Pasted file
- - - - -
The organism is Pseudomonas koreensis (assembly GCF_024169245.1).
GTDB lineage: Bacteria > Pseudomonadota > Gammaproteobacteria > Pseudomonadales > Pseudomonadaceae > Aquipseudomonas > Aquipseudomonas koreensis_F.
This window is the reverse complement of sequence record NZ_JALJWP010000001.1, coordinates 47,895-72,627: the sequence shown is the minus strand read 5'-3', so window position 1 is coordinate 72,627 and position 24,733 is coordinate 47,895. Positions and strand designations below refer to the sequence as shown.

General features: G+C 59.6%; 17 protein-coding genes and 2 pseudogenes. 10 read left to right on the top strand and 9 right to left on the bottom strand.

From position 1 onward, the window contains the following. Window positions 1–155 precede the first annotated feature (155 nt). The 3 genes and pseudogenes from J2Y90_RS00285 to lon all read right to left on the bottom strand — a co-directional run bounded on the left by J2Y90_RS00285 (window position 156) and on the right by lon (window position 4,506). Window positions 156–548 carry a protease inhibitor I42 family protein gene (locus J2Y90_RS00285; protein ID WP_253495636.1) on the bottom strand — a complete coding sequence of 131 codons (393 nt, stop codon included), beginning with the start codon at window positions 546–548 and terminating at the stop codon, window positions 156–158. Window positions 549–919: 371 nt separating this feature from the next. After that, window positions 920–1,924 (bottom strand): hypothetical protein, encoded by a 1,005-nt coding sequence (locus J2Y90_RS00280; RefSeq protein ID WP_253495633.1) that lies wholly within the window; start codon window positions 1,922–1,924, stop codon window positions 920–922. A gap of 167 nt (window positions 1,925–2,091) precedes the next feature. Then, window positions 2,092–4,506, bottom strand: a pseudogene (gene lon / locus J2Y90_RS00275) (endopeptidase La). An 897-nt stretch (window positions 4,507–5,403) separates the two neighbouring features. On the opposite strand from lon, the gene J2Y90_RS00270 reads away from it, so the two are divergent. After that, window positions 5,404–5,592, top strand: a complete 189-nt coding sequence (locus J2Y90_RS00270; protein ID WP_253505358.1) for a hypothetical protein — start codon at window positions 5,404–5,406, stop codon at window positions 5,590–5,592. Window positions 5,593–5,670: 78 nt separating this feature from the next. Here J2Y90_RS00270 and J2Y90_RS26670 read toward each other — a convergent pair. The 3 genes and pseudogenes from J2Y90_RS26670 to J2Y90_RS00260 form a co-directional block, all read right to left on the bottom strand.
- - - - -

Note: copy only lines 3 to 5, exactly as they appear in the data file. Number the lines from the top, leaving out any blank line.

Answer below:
This window is the reverse complement of sequence record NZ_JALJWP010000001.1, coordinates 47,895-72,627: the sequence shown is the minus strand read 5'-3', so window position 1 is coordinate 72,627 and position 24,733 is coordinate 47,895. Positions and strand designations below refer to the sequence as shown.

General features: G+C 59.6%; 17 protein-coding genes and 2 pseudogenes. 10 read left to right on the top strand and 9 right to left on the bottom strand.

From position 1 onward, the window contains the following. Window positions 1–155 precede the first annotated feature (155 nt). The 3 genes and pseudogenes from J2Y90_RS00285 to lon all read right to left on the bottom strand — a co-directional run bounded on the left by J2Y90_RS00285 (window position 156) and on the right by lon (window position 4,506). Window positions 156–548 carry a protease inhibitor I42 family protein gene (locus J2Y90_RS00285; protein ID WP_253495636.1) on the bottom strand — a complete coding sequence of 131 codons (393 nt, stop codon included), beginning with the start codon at window positions 546–548 and terminating at the stop codon, window positions 156–158. Window positions 549–919: 371 nt separating this feature from the next. After that, window positions 920–1,924 (bottom strand): hypothetical protein, encoded by a 1,005-nt coding sequence (locus J2Y90_RS00280; RefSeq protein ID WP_253495633.1) that lies wholly within the window; start codon window positions 1,922–1,924, stop codon window positions 920–922. A gap of 167 nt (window positions 1,925–2,091) precedes the next feature. Then, window positions 2,092–4,506, bottom strand: a pseudogene (gene lon / locus J2Y90_RS00275) (endopeptidase La). An 897-nt stretch (window positions 4,507–5,403) separates the two neighbouring features. On the opposite strand from lon, the gene J2Y90_RS00270 reads away from it, so the two are divergent. After that, window positions 5,404–5,592, top strand: a complete 189-nt coding sequence (locus J2Y90_RS00270; protein ID WP_253505358.1) for a hypothetical protein — start codon at window positions 5,404–5,406, stop codon at window positions 5,590–5,592. Window positions 5,593–5,670: 78 nt separating this feature from the next. Here J2Y90_RS00270 and J2Y90_RS26670 read toward each other — a convergent pair. The 3 genes and pseudogenes from J2Y90_RS26670 to J2Y90_RS00260 form a co-directional block, all read right to left on the bottom strand.